sun-chariot

In a rare event, which only occurs a few times a century, the innermost planet of the Solar System will soon find its orbit crossing directly between the Earth and the Sun, as Mercury transits our home star on May 9, 2016.

During the event, Mercury will slowly move across our field of view, a small black dot across our Sun’s brilliantly bright face, a celestial show that will last seven hours, and which will be visible wherever the sun is shining.

Transits of Mercury occur only 13 or 14 times in a century, usually in either May or November. The last transit was in 2006.

2016-05-09T111218UTC_Mercury_Transit_Diagram

In the ancient cultures of Greece and Rome, Mercury (or Hermes) was the messenger of the gods, flying across the realms at lightning speed with his winged sandals. It is fitting that the planet closest to our Sun would share its name with the swift-footed god, since Mercury travels around the Sun faster than any other planet.

mercuryEven more fitting? Hermes has a special connection with Apollo, one of the Greek gods who held the distinct honor of driving the sun chariot across the sky. Hermes was known to the gods of Olympus as a trickster, even when he was just a baby, he could be found stealing prized objects from the other gods, and hiding them in ridiculous places. One day, the infant Hermes decided to sneak out of his cradle and steal Apollo’s precious herd of cattle. He traveled to Northern Greece, to the secret location where Apollo kept the cows, taking along a magic lyre. When he found the cows, Hermes pulled out the lyre and played an enchanting tune that made the herd follow his instructions. The infant god coaxed the cows to walk backward out of their enclosure and along a path until he was able to hide them away where they could not be found.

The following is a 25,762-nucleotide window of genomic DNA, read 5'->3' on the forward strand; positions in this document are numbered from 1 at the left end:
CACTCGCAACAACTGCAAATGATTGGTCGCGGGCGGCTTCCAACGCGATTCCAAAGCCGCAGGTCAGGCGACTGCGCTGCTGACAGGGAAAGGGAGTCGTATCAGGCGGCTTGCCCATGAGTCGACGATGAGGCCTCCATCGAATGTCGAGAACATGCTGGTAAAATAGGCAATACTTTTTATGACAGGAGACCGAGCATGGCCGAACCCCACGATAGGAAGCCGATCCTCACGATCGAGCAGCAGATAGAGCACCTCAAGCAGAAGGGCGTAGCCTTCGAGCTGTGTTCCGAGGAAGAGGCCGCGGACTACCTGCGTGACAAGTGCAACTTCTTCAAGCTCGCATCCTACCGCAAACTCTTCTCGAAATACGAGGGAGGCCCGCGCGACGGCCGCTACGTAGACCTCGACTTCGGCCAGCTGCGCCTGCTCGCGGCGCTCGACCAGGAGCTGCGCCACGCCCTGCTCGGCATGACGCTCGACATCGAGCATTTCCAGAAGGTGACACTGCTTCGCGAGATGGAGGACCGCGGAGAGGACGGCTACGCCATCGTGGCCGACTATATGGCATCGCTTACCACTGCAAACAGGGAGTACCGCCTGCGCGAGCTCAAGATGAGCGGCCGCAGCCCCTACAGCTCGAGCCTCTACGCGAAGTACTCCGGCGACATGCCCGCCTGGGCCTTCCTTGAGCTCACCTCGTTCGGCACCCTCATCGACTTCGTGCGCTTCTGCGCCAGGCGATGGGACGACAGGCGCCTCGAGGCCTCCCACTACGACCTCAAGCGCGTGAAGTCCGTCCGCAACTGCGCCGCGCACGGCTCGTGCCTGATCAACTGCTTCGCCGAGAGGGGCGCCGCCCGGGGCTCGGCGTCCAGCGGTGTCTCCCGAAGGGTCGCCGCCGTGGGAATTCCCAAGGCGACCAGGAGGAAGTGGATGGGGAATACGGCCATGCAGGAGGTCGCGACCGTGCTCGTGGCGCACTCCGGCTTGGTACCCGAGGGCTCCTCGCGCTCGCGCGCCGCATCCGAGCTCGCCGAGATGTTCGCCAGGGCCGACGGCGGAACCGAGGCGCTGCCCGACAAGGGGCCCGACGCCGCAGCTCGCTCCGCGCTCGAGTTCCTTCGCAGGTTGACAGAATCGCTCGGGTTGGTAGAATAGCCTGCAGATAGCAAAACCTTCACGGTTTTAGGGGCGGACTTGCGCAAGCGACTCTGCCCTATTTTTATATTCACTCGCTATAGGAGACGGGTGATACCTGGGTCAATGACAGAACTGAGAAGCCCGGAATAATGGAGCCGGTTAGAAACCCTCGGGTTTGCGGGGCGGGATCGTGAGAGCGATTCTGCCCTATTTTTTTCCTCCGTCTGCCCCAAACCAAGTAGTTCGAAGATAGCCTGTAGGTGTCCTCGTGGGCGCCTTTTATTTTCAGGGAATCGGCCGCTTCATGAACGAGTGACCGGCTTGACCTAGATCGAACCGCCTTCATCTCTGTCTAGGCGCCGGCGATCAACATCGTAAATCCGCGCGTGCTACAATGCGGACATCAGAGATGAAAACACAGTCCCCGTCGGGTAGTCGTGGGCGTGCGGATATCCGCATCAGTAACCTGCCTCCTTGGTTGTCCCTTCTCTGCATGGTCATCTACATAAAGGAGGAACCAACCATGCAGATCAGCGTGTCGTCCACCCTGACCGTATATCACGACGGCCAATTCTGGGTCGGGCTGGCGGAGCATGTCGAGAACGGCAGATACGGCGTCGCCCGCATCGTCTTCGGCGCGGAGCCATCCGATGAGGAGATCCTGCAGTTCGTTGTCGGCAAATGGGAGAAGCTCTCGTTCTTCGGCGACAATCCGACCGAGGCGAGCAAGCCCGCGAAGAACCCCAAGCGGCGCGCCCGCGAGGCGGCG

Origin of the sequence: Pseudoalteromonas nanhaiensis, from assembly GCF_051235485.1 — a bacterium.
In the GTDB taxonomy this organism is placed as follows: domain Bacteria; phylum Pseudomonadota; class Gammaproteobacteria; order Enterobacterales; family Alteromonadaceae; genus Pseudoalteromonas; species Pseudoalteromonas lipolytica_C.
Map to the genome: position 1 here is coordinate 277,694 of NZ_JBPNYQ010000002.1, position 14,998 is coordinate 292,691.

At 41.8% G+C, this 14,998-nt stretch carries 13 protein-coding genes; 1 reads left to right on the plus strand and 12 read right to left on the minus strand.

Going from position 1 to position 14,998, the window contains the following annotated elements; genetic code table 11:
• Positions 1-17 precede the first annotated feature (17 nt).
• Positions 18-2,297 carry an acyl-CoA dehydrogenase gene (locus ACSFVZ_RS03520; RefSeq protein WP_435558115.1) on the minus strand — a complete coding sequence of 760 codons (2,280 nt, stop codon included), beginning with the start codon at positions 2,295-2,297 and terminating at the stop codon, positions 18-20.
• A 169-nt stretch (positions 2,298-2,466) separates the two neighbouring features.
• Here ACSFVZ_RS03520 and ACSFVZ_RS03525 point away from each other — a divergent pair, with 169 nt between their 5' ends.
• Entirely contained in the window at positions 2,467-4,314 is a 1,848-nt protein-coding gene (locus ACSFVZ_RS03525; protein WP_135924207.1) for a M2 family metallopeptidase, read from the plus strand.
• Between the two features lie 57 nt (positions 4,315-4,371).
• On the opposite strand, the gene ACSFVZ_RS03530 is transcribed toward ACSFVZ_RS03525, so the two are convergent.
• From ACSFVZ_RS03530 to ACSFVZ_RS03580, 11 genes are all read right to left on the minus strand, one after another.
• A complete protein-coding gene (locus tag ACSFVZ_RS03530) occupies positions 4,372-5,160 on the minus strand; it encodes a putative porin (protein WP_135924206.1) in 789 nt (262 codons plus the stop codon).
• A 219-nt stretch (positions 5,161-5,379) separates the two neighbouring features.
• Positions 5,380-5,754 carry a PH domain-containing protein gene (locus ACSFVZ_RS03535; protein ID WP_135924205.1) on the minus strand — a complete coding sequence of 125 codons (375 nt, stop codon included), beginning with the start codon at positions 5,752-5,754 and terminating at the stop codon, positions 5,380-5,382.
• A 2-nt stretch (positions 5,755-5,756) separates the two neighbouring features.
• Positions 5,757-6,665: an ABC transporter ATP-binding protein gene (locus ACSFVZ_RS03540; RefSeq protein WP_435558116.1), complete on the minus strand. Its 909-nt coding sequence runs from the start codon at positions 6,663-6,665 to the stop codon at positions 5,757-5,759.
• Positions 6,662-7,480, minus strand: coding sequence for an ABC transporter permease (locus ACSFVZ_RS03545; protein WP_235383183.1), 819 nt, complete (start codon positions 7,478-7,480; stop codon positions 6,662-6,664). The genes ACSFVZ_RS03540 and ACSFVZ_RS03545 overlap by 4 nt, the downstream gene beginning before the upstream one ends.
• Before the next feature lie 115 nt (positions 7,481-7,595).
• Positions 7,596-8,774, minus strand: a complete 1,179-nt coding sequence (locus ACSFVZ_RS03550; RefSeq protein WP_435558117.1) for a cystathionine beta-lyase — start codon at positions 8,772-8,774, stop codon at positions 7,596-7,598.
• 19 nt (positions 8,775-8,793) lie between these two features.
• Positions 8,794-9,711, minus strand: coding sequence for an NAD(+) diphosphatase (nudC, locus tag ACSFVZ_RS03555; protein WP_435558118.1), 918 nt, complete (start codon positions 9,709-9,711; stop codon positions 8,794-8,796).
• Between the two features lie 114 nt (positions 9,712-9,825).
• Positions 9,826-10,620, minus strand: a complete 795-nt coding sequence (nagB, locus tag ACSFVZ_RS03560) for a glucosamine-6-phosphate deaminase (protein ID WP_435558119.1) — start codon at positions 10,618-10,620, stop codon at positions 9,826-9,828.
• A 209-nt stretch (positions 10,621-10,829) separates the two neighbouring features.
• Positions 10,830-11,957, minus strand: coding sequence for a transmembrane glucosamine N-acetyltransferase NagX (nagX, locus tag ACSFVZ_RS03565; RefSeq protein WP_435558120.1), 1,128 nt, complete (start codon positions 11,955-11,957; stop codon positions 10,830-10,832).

When Apollo returned to discover his precious cattle had been stolen, he was outraged, but he could not find them because the only footprints pointed toward their enclosure. Apollo raced around, asking everyone in sight if they knew where his cows had gone, eventually offering the only witness plentiful harvests for his information. Then, Apollo turned on his half-brother Hermes, demanding to know where he had stashed the cows. After some time spent playing dumb, Hermes finally relented and returned the cows to Apollo. In order to placate his angry half-brother, Hermes also offered Apollo his enchanted lyre, which he accepted, making Apollo the god of music. In return, Apollo gave Hermes his magic staff, the Cadeusus, and made him the caretaker of his herds of animals.

For this stellar performance, Slooh will be bringing together dozens of feed partners from countries across the globe, giving viewers a once in a lifetime look at the small planet’s journey. Slooh hosts and astronomers, together with guests and experts in planetary transits, history, literature, and art, will explore the significance of events like these, not only in academic pursuits, but in human experience.